Not Just Women's Work: Relocating Gender in Studies of Labour Regulation
Osgoode Hall Law Journal Vol.39 No.4, 2001
13 Pages Posted: 29 May 2012 Last revised: 30 Oct 2013
Date Written: May 28, 2012
Over the past several decades, shifts in the structure and organization of the international economy and polity have taken place in conjunction with changes in the ways we explain and understand these arrangements. The working lives of men and women in Canada, as elsewhere, have been transformed as a consequence of these developments. Many scholars describe these changes in terms of a shift from Fordism to post-Fordism. Fordism encapsulates the relationship between a certain way of organizing production and a type of economic regulation. In developed countries like the United States and Canada, mass production and mass consumption balanced each other off as long as the Fordist compromise held. The “wage/gender bargain” of Fordism required that men worked full time for a “family wage”, while women worked at home for no pay, and were considered peripheral workers in the paid labour market. Feminist scholars never fully extended the security of benefits of the Fordist compromise to women. These days, however, the desirability of the Fordist compromise appears a somewhat moot question. The wage/gender bargain of Fordism clearly seems to have broken down in most sectors of advanced economies, while the issue of what will replace it is still unclear.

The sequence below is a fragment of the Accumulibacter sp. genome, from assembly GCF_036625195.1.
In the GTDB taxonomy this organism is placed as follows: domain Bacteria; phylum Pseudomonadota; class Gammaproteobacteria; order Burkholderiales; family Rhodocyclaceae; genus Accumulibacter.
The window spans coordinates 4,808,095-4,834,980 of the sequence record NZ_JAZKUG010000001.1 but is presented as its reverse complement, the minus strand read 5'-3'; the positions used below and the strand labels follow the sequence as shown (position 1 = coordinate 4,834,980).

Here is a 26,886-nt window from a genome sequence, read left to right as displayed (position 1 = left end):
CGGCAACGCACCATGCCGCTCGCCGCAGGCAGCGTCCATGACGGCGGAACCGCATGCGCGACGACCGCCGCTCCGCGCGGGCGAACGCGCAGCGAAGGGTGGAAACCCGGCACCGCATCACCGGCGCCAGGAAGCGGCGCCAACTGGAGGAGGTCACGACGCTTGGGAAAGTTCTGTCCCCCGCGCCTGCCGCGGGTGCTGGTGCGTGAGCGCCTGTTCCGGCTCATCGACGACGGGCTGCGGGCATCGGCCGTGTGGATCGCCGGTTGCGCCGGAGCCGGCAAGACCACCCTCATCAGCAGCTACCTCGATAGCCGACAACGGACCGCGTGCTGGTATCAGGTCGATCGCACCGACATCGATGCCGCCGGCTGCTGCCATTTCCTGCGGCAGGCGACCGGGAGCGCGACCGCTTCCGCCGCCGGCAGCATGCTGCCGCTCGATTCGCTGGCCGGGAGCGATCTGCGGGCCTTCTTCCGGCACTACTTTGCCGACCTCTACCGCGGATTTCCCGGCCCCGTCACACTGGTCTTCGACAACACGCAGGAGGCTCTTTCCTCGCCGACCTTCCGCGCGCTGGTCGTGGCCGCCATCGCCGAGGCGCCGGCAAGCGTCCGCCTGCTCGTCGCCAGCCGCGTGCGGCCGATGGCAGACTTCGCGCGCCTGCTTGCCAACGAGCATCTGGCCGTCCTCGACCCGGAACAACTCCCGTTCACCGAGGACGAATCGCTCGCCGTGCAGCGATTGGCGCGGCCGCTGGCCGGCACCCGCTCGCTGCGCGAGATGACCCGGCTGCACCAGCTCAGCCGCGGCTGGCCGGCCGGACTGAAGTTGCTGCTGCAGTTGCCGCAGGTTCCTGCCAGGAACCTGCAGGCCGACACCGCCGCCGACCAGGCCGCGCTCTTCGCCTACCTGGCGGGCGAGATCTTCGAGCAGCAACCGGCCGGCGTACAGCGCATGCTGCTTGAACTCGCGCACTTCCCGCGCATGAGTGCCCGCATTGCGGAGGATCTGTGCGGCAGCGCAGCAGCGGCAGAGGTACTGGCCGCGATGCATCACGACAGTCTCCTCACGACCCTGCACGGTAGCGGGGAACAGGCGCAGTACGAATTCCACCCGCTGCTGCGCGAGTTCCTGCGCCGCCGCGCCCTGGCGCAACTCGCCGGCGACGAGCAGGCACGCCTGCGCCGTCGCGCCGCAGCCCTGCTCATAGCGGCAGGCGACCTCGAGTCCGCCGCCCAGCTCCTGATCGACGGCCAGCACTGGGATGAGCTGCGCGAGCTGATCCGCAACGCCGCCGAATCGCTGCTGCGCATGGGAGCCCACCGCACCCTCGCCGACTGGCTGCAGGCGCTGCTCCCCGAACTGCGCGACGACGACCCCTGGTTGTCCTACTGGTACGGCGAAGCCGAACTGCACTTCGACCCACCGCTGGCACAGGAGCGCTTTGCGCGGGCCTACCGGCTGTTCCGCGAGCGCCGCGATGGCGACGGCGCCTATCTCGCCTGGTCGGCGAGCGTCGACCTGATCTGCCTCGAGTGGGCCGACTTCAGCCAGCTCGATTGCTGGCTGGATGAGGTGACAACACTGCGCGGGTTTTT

Keywords: women's work, gender, feminist, feminism, wage, gap, fordist, fordism, labour, economics
JEL Classification: J16, J31, K00, K31
Suggested Citation: Suggested Citation